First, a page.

"It's exciting to have a physiatrist here at Toronto Rehab, who appreciates the manual skills of physiatry, but wants to be able to introduce a level of science, so we can move beyond just good hands."
'Until now, pain has been something I've felt, but not seen'
The potential benefits of Dr. Kumbhare's method of diagnosing pain are significant.
Far from being a one-time fix, trigger-point injections are administered to some patients as often as once or twice a week for years.
"If we could save a large percentage of patients from having to endure what might not even be helping them, while saving our healthcare system millions of dollars, and have some evidence behind why we suggest a course of treatment, that would be a good advancement," says Dr. Kumbhare.
Using mathematically analyzed ultrasound images to confirm a diagnosis will also help put the right patient in front of the right doctor.
"If I can tell you that your muscle is normal, and that it doesn't need to be treated with injection, I can suggest a different pain rehab program," says Dr. Kumbhare.
Sub-specializing in chronic pain management is exactly what Toronto Rehab's CIPP delivers to patients.
"The intention of our program is to provide effective and thorough assessment that results in treatment recommendations that are specific to the needs of our patients," says Dr. John Flannery, Medical Director of the Musculoskeletal and Multisystem Program at Toronto Rehab and UHN.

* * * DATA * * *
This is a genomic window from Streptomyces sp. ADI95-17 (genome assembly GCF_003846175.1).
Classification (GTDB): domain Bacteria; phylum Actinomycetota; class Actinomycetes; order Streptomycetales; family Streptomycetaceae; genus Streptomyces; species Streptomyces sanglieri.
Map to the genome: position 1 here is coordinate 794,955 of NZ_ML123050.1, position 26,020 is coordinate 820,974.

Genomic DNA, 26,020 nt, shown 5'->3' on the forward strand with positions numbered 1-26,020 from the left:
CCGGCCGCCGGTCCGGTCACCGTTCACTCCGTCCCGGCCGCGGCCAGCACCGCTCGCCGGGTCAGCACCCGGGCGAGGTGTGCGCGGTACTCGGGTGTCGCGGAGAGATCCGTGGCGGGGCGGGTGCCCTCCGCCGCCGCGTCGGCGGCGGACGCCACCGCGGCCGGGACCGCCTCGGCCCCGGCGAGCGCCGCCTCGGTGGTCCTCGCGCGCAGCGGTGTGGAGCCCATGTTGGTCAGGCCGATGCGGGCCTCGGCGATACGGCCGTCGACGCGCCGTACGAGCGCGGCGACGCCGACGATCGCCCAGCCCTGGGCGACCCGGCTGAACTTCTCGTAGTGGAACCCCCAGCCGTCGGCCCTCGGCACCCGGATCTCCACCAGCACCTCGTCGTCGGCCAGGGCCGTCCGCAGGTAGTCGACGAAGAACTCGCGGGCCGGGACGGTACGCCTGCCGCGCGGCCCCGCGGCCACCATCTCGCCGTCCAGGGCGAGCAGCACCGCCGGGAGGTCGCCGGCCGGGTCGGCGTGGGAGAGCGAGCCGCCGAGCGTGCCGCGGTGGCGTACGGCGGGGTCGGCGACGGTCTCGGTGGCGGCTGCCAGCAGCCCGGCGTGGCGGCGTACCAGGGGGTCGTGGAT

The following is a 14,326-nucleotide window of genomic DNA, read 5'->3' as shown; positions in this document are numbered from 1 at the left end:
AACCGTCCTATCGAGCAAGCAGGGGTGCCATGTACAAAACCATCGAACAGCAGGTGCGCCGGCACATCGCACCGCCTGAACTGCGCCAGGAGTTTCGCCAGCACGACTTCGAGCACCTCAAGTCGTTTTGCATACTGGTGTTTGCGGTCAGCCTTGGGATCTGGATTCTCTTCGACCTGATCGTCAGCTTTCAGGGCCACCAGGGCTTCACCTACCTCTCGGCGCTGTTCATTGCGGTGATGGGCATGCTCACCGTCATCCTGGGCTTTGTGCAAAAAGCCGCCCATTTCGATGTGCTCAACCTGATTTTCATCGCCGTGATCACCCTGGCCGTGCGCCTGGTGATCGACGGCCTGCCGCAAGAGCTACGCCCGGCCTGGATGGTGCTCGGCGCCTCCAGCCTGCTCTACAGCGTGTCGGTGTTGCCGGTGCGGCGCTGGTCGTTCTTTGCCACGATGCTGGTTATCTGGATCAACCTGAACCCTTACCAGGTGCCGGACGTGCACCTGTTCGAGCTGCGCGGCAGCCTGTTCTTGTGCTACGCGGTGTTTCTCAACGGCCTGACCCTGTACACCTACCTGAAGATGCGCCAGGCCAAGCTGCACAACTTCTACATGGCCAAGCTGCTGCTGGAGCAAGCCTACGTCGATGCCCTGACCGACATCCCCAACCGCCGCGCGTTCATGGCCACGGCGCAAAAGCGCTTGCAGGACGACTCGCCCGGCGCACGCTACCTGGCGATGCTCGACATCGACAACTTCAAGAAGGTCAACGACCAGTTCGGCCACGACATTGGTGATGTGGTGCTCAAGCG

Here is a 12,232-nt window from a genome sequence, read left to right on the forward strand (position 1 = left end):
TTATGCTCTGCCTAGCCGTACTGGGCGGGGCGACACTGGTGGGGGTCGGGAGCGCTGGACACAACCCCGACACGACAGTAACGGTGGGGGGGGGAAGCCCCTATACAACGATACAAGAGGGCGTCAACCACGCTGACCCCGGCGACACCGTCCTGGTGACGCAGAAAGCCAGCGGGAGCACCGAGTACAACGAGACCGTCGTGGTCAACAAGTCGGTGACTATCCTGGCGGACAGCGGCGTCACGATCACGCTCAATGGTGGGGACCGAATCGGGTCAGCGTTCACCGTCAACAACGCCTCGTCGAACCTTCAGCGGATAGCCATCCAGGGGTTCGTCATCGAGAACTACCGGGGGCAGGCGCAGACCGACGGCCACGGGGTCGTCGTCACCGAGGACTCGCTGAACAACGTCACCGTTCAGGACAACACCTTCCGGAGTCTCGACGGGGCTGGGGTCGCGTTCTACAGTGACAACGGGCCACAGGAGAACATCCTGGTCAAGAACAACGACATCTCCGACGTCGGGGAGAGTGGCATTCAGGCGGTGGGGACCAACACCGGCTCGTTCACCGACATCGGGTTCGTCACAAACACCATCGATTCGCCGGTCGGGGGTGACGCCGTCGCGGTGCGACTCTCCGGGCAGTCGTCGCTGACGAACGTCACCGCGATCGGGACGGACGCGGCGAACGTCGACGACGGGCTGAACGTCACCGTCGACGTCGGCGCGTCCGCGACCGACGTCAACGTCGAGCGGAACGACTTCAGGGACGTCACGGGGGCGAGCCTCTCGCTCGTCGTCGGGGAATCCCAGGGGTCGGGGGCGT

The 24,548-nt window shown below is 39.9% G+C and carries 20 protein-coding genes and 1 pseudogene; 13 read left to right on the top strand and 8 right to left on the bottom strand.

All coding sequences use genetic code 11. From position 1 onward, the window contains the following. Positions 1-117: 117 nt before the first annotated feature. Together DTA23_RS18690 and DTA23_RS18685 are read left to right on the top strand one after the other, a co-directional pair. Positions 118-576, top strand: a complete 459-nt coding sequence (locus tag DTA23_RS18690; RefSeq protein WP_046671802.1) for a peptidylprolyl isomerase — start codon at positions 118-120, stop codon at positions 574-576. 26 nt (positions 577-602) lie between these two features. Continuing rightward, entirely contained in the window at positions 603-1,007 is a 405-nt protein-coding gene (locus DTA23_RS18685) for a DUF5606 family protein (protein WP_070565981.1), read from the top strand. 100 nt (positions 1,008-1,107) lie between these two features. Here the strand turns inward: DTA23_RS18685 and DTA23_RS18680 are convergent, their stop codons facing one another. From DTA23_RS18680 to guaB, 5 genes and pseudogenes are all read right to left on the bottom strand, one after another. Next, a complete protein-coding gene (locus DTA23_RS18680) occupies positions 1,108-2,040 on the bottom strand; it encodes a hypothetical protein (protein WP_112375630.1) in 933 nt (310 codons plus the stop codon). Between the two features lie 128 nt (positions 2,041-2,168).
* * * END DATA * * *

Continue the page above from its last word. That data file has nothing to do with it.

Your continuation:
"With Dinesh's ultrasound application, we are able to create each patient's treatment plan with a higher level of certainty."
Ultrasound also offers a teachable moment for patients, which supports Toronto Rehab's goal of integrating education and research into each patient care experience.
"When we're sitting in front of the screen together, what I see as a physician, you also see as a patient," Dr. Kumbhare explains. "If I can show you that your muscle is intact, or the exact spot where the knot exists, it changes the way you think about it."
For Sandra, ultrasound has helped objectify her pain, since knots appear as dark spots on the screen.
"Until now pain has been something I've felt, but not seen," she says. "It's interesting to watch the medication being injected and the knot disappear."
It also lends credibility to the pain she's felt for years.
"When people look at me there doesn't appear to be anything wrong," she says. "But there's a disability they cannot see."
Dr. Kumbhare feels good about the direction his research is heading. His plan is to keep collecting data that legitimizes its utility, and continue developing the software that makes it usable for physicians.
His dream, he says, is to offer an ultrasound capable of taking a video file, dropping it into an application, and providing a detailed report that would help guide a physician's treatment plan.
"The report would identify what's normal, what's not, and what the abnormalities are," he says. "We're very close to that right now."
Dr. Fernie says that applying this science to the art of treating will help improve the effectiveness of care.
"It will also de-skill it somewhat, so a physician doesn't have to be years into the field before they're good," he says. "We may be able to provide a tool that helps others treat pain more effectively, and earlier."